The United Nations refugee agency says more than 700,000 Sudanese have fled their homes since violence broke out last month between two armed factions fighting for control of the northern African nation.
The updated figure, provided Tuesday by the U.N. International Organization for Migration, is more than double the 334,000 the agency reported to be internally displaced last week.
The IOM said an additional 100,000 Sudanese have fled the country.
The new figures were released a day after envoys from both warring factions met for a third day of talks in Jeddah, Saudi Arabia.
The talks are aimed at allowing humanitarian aid to reach hundreds of thousands in need of food, shelter and medical care in Khartoum and other Sudanese cities after more than three weeks of fighting.
The Saudi kingdom has already pledged that it will provide Sudan with $100 million worth of aid.
Fighting between Sudan’s military, led by General Abdel Fattah al-Burhan, and the paramilitary Rapid Support Forces, led by General Mohammed Hamdan Dagalo, erupted on April 15.
Repeated cease-fire agreements have failed to end the conflict or even do much to reduce the violence. Eyewitnesses in Sudan’s capital, Khartoum, told VOA they heard renewed gunfire and an airstrike in the city Monday in and around the downtown area.
A Saudi official told Agence France-Presse Monday that the talks in Jeddah have yielded “no major progress” so far. The official said “a permanent cease-fire isn’t on the table. Every side believes it is capable of winning the battle.”
The Sudan Tribune reported Sunday that the army negotiators have made three demands, including unconditional withdrawal of the Rapid Support Forces from Khartoum, an extension of a humanitarian truce, and the integration of the RSF into the Sudanese army within two years.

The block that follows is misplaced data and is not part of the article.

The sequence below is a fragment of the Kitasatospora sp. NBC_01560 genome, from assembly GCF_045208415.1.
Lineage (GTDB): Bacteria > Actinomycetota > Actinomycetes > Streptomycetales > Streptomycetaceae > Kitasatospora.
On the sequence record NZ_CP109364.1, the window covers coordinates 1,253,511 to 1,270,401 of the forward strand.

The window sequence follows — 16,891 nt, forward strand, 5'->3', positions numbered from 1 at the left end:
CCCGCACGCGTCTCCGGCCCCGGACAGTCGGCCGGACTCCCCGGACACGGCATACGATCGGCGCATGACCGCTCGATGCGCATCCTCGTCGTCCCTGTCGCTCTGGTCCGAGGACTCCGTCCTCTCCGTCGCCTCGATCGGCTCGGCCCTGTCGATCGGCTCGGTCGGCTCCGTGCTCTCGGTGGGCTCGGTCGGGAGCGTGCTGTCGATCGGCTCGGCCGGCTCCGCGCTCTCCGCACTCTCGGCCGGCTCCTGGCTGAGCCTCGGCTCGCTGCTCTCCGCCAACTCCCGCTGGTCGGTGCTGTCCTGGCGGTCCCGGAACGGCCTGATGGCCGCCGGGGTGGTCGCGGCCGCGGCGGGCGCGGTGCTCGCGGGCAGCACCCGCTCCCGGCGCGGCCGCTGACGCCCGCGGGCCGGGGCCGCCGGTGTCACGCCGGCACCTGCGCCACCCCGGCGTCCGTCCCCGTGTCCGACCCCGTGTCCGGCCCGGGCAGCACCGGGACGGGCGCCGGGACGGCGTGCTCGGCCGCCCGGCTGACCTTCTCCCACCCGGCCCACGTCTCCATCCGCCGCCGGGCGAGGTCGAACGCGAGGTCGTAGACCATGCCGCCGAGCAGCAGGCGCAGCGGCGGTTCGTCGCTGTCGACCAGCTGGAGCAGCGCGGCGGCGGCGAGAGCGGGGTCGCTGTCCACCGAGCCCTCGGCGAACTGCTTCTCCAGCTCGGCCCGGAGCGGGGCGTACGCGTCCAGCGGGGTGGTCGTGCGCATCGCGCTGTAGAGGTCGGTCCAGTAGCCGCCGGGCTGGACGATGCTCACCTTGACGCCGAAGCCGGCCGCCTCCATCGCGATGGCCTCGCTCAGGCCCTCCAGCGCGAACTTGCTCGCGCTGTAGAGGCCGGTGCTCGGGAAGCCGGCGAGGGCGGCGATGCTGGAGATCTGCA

The newspaper said, “It’s not clear how the RSF negotiators will respond to these demands.”
Sudanese citizens are watching the talks in Jeddah with a mix of hope and skepticism.
Sumeya Musa, who fled violence from Khartoum to Al Jazirah state, told VOA she hopes the talks produce a truce that will allow her to safely escape Sudan.
“Our hope from these talks is that the guns will be silenced, and we move out of this country. Practically, we are suffering. We just want to see airstrikes, bombing and guns to stop for a while,” she said.
Most aid operations have been suspended or severely scaled back due to the lack of security. Several aid workers have been killed in the fighting.
Looting also has hampered aid operations. The World Food Program said nearly 17,000 tons of food worth between $13 million and $14 million have been stolen from its warehouses across Sudan.
The International Federation of Red Cross and Red Crescent Societies said recently it has launched an emergency appeal to support the Sudanese Red Crescent Society in its effort to deliver assistance to 200,000 people.
Some information in this report came from The Associated Press, Reuters and Agence France-Presse.